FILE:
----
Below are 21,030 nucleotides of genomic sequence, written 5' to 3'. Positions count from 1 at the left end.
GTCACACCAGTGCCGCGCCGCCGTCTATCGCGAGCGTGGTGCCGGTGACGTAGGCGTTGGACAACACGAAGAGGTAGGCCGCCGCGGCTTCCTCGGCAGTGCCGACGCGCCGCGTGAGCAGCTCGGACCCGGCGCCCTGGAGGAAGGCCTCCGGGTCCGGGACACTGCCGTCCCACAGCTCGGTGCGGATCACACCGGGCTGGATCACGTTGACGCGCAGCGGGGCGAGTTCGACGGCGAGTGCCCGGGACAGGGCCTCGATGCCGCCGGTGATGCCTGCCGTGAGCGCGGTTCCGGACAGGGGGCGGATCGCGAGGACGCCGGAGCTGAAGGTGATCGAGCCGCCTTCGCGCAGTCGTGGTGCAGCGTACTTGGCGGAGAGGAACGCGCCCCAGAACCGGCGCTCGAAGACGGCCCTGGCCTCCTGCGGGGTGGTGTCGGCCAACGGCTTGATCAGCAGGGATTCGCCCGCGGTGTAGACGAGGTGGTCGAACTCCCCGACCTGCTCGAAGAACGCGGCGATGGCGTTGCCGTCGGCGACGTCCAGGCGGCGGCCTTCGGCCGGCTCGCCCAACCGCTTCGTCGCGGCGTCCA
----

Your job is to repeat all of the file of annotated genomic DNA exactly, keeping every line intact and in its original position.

Below are 21,030 nucleotides of genomic sequence, written 5' to 3'. Positions count from 1 at the left end.
GTCACACCAGTGCCGCGCCGCCGTCTATCGCGAGCGTGGTGCCGGTGACGTAGGCGTTGGACAACACGAAGAGGTAGGCCGCCGCGGCTTCCTCGGCAGTGCCGACGCGCCGCGTGAGCAGCTCGGACCCGGCGCCCTGGAGGAAGGCCTCCGGGTCCGGGACACTGCCGTCCCACAGCTCGGTGCGGATCACACCGGGCTGGATCACGTTGACGCGCAGCGGGGCGAGTTCGACGGCGAGTGCCCGGGACAGGGCCTCGATGCCGCCGGTGATGCCTGCCGTGAGCGCGGTTCCGGACAGGGGGCGGATCGCGAGGACGCCGGAGCTGAAGGTGATCGAGCCGCCTTCGCGCAGTCGTGGTGCAGCGTACTTGGCGGAGAGGAACGCGCCCCAGAACCGGCGCTCGAAGACGGCCCTGGCCTCCTGCGGGGTGGTGTCGGCCAACGGCTTGATCAGCAGGGATTCGCCCGCGGTGTAGACGAGGTGGTCGAACTCCCCGACCTGCTCGAAGAACGCGGCGATGGCGTTGCCGTCGGCGACGTCCAGGCGGCGGCCTTCGGCCGGCTCGCCCAACCGCTTCGTCGCGGCGTCCA